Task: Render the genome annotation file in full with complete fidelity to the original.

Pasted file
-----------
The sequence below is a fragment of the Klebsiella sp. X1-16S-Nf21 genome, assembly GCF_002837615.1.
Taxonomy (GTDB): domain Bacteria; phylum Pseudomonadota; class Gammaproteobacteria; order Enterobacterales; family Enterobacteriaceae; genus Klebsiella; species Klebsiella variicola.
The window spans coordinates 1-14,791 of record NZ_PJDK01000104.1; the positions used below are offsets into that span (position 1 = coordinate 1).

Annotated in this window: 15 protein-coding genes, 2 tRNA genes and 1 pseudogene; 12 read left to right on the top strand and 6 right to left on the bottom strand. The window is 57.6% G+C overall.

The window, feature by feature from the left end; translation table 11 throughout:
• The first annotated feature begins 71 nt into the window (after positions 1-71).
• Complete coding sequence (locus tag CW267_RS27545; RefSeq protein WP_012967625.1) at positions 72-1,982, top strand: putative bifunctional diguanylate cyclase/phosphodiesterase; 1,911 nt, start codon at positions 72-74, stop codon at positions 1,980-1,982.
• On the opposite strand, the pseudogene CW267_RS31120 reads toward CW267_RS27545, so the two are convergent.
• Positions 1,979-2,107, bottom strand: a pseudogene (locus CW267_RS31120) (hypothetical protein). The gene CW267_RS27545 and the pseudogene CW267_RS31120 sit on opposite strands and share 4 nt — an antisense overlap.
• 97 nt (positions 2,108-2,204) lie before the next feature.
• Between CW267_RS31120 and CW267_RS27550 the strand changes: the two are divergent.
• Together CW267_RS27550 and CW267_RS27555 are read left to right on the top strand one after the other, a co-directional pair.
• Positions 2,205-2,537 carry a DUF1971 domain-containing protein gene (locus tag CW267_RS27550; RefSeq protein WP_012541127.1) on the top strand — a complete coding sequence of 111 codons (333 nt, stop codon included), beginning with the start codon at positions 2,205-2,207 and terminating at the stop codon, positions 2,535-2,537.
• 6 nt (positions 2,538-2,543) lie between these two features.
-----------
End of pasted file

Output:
The sequence below is a fragment of the Klebsiella sp. X1-16S-Nf21 genome, assembly GCF_002837615.1.
Taxonomy (GTDB): domain Bacteria; phylum Pseudomonadota; class Gammaproteobacteria; order Enterobacterales; family Enterobacteriaceae; genus Klebsiella; species Klebsiella variicola.
The window spans coordinates 1-14,791 of record NZ_PJDK01000104.1; the positions used below are offsets into that span (position 1 = coordinate 1).

Annotated in this window: 15 protein-coding genes, 2 tRNA genes and 1 pseudogene; 12 read left to right on the top strand and 6 right to left on the bottom strand. The window is 57.6% G+C overall.

The window, feature by feature from the left end; translation table 11 throughout:
• The first annotated feature begins 71 nt into the window (after positions 1-71).
• Complete coding sequence (locus tag CW267_RS27545; RefSeq protein WP_012967625.1) at positions 72-1,982, top strand: putative bifunctional diguanylate cyclase/phosphodiesterase; 1,911 nt, start codon at positions 72-74, stop codon at positions 1,980-1,982.
• On the opposite strand, the pseudogene CW267_RS31120 reads toward CW267_RS27545, so the two are convergent.
• Positions 1,979-2,107, bottom strand: a pseudogene (locus CW267_RS31120) (hypothetical protein). The gene CW267_RS27545 and the pseudogene CW267_RS31120 sit on opposite strands and share 4 nt — an antisense overlap.
• 97 nt (positions 2,108-2,204) lie before the next feature.
• Between CW267_RS31120 and CW267_RS27550 the strand changes: the two are divergent.
• Together CW267_RS27550 and CW267_RS27555 are read left to right on the top strand one after the other, a co-directional pair.
• Positions 2,205-2,537 carry a DUF1971 domain-containing protein gene (locus tag CW267_RS27550; RefSeq protein WP_012541127.1) on the top strand — a complete coding sequence of 111 codons (333 nt, stop codon included), beginning with the start codon at positions 2,205-2,207 and terminating at the stop codon, positions 2,535-2,537.
• 6 nt (positions 2,538-2,543) lie between these two features.